Despite the looming volcanic ash cloud, 60 UK manufacturing companies gathered in the Warwickshire countryside at the first ERP Connect conference to listen to industry speakers talk about ERP selection and implementation, network roundly and discuss with vendors their issues and concerns.
The conference was chaired by Simon Holloway, research director of Bloor Manufacturing. So what did we learn? Holloway, in his summing up of the conference, listed the key topics discussed as:
• Return on Investment
• The do’s and don’ts for implementation
• Understanding your business: type, complexities and real requirements.
Simon Moores, managing director of Zentelligence and the co-author of the Conservative party’s Digital Plan for Britain, opened the conference by discussing the changing ways in which we do business. Moores highlighted that ICT drives half of EU productivity, but still hasn’t met Lisbon Agenda goals of 2000. Accordingly, he expanded on how Europe was falling behind Asia and the US:
• In a world of ‘hub’ economies, our networks
remain narrower and slower than those of our main
• Our high technology businesses are being held back by
over regulation and compliance costs.
• Our workforce is falling behind in the skills needed today,
let alone tomorrow
• Our public services are victims of countless expensive
failed transformation projects
Moores went on to explain that the greatest productivity growth has occurred in those business sectors that either intensively use, or produce, information technology. That said, greater productivity is not always a consequence of the introduction of new technology in the workplace.
While business needs to evolve to exploit new models, the danger remains in managing the technology life cycle rather than its uptake.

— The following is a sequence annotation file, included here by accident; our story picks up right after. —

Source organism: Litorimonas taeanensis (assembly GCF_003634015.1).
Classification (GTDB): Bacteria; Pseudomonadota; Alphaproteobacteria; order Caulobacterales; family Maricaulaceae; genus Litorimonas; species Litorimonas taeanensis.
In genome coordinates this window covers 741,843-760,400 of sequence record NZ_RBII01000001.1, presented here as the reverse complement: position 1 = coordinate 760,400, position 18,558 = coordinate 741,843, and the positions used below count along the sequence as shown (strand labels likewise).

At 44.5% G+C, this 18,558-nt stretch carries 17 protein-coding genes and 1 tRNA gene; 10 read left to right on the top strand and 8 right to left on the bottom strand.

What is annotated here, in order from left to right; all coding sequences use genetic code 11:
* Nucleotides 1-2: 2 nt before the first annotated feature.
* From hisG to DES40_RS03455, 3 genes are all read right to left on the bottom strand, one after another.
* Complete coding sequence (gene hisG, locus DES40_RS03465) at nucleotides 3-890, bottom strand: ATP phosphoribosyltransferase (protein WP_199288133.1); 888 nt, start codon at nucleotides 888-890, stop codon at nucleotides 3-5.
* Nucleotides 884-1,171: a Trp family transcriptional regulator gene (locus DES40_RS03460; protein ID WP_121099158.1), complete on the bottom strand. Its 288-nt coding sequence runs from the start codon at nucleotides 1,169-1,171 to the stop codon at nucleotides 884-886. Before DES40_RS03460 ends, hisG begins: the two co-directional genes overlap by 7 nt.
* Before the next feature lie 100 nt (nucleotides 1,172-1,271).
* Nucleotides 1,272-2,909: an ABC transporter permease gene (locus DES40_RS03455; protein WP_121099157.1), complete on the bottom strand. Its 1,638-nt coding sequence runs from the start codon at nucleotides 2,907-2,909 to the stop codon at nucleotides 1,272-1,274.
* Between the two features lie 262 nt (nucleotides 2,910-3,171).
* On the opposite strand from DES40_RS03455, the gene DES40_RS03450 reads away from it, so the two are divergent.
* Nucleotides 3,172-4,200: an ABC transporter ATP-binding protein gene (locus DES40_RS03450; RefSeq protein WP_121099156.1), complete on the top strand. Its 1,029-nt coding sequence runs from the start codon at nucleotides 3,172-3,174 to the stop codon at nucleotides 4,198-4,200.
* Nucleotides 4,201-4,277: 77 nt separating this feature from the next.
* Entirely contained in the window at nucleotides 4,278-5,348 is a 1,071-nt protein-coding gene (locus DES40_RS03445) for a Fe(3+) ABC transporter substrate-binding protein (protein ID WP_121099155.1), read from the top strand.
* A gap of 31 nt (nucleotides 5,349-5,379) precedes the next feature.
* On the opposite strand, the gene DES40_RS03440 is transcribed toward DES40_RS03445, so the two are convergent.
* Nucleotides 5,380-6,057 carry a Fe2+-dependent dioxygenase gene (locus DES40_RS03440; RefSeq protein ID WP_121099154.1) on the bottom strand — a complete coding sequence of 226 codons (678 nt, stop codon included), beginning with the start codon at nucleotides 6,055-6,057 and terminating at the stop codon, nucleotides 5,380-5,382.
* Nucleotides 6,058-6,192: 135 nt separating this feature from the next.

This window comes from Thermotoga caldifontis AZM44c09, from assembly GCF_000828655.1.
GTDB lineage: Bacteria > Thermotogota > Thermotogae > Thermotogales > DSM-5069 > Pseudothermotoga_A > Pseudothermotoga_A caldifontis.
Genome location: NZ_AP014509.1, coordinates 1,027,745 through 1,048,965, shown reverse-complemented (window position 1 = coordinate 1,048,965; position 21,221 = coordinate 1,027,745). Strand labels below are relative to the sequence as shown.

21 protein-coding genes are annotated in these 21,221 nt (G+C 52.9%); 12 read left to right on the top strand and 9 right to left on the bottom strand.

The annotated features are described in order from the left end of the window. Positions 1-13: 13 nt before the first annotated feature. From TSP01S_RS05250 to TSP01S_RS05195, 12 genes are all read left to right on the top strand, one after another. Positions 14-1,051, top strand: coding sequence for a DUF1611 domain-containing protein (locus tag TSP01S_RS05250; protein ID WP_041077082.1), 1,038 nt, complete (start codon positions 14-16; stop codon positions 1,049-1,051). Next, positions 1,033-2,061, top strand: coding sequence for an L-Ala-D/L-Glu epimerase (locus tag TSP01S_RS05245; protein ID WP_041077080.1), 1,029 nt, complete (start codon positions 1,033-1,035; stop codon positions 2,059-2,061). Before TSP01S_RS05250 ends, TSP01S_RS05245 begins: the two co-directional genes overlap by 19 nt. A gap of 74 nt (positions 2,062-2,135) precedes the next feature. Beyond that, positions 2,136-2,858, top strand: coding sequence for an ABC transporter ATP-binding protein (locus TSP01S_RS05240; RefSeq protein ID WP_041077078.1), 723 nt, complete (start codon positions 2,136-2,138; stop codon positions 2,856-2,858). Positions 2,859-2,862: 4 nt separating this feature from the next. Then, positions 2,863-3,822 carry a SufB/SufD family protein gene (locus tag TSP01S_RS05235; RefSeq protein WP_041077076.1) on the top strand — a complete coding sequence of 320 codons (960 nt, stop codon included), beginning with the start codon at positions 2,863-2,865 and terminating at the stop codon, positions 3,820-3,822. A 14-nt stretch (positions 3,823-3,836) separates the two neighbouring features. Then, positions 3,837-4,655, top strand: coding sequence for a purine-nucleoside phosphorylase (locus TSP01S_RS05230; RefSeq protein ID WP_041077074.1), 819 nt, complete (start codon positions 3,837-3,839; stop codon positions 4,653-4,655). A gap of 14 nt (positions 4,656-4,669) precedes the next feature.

Quest to invest
Return on Investment (ROI) is almost always at the forefront of a finance director’s mind when approached to sanction any CAPEX expenditure.
But what should you focus on? Matt Eckersall, industry lead, Microsoft Dynamics UK, stated that, “It is the management of this change that determines the ROI,” which could be any combination of the factors shown in Figure 1.
This means that to determine ROI we need to set measures to ascertain how the project we are involved in has performed against our original expectations. Tyrone White, head of purchasing manufacturing and logistics with the Talley Group, said, “We had taken advice and planned the ROI for over two years. We achieved this within the first seven months, and with reduction in resources: 14% in administration in the supply chain, manufacturing and logistics, for example. We are still looking at the effects on the other functions within the business, and are forecasting this to be closer to eighteen months.” White, with a wry dig at financial directors, said that gains in the management decision making process are more difficult put a financial twist on, but the progress of the business and the feedback available to customers has seen opportunities reached and new business being made available.